Searching...

Done. Well, apparently a lot of great champagnes are made with Pinot Noir, which sounds perfect to me. I've picked out "Pol Roger Brut Rose", a $110 rose champagne made with Pinot Noir. It sounds exciting to me, and price tags never mislead, so I've selected this as my champagne.

I don't give a damn about bar snacks; I suppose cheese, as it never fails to go well with wine. I'm actually better at cheese snobbery than wine snobbery, but I'm too tired to care what sort of cheese I pick. Swiss it is.

So, the final lineup:

Some Tokaji home-brewed bór, to remind me of the days of my bachelorhood
Toad Hollow Pinot Noir Rosé, as a tribute to my favorite wine
Vietti Barolo Rocche, for those dark winter evenings
Saracco Muscato d'Arsti, to keep cool in the summer and to brighten up the taste of coconuts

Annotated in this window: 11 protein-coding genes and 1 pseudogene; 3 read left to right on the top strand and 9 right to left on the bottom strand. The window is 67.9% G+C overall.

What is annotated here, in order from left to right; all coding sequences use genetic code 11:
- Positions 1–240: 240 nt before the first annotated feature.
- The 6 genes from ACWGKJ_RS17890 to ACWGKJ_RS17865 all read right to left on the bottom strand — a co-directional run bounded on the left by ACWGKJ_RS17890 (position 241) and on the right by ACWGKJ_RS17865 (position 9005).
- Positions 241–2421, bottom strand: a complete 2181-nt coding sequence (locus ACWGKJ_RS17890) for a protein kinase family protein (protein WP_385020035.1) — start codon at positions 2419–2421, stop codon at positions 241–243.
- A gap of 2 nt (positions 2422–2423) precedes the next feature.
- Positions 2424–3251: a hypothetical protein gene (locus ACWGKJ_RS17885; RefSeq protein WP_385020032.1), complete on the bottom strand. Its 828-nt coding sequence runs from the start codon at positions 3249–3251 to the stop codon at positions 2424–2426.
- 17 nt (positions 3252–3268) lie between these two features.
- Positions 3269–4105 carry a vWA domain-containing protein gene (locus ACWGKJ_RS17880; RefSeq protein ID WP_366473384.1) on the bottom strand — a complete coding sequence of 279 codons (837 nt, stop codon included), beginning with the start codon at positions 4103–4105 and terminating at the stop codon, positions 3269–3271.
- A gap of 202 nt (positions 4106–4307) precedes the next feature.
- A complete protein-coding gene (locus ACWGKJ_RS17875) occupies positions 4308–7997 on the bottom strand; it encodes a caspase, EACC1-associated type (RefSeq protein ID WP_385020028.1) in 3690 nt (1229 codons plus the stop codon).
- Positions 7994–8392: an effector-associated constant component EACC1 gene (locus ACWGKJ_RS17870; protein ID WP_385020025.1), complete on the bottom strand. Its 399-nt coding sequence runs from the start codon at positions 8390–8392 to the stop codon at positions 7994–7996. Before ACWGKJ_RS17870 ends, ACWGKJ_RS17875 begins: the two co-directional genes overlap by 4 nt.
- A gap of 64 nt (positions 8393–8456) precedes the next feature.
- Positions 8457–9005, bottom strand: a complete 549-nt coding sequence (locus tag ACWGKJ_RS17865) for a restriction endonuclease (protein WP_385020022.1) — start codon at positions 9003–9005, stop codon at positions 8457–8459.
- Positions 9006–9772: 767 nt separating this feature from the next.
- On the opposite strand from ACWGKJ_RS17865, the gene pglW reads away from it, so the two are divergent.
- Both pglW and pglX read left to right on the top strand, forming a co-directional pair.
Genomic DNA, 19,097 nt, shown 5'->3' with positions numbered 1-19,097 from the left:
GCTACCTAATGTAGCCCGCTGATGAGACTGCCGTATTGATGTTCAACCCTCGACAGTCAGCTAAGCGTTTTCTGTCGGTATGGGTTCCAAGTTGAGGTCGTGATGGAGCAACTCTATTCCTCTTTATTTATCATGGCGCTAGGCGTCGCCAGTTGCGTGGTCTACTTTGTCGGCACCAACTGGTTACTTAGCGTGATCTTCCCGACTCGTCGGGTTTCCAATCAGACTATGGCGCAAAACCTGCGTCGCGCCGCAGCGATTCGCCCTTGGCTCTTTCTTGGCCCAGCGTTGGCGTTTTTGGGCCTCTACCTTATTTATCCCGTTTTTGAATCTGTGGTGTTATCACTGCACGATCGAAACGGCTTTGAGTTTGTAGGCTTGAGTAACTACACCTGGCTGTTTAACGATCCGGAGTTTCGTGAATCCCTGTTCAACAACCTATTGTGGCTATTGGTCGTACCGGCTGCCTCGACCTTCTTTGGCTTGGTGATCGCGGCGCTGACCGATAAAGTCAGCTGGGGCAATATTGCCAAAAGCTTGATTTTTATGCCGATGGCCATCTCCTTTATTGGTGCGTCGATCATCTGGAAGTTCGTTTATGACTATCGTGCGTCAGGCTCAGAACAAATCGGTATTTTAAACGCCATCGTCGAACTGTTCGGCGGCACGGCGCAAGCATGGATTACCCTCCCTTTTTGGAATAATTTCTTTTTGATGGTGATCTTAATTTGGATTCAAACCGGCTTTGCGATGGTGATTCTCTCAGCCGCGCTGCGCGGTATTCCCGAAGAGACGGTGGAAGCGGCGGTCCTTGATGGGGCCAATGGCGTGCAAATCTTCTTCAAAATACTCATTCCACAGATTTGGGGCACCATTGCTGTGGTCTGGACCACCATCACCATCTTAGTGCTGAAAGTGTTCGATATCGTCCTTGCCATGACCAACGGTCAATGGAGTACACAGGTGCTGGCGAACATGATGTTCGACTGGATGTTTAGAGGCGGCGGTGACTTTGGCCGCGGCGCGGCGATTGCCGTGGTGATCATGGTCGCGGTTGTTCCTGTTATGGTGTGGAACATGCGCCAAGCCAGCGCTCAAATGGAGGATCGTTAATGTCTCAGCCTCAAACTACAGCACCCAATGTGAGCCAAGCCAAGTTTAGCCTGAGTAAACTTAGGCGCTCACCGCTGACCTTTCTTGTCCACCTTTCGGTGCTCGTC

Pol Roger Brut Rose, to celebrate victorious moments
Swiss cheese, because I'm not creative at 3 AM

So, yeah. I'd be pretty happy on a desert island if I could bring these.

2011-04-14 11:53:29 by pozorvlak:

Having given the matter some thought, I'm going to go for Timothy Taylor's Landlord, Harviestoun's Schiehallion, Krušovice, Chimay Bleu and Arrogant Bastard Ale, all of which are excellent beers and all of which remind me of good times in my life.

2011-05-03 13:26:28 by Pete:

I have used this question as a conversation starter for some time, but I only allow three beers, and as I'm located in Brussels the list of beers starts to become quite repetitive, the standard response is:
1) Leffe Blonde
2) Chimay Bleue
3) Hoegaarden Blanche OR a kriek (cherry beer) of some kind.

And who am I to argue with that?

I must commend your choice of the Westvleteren though - it's an excellent beer.

-- Pete.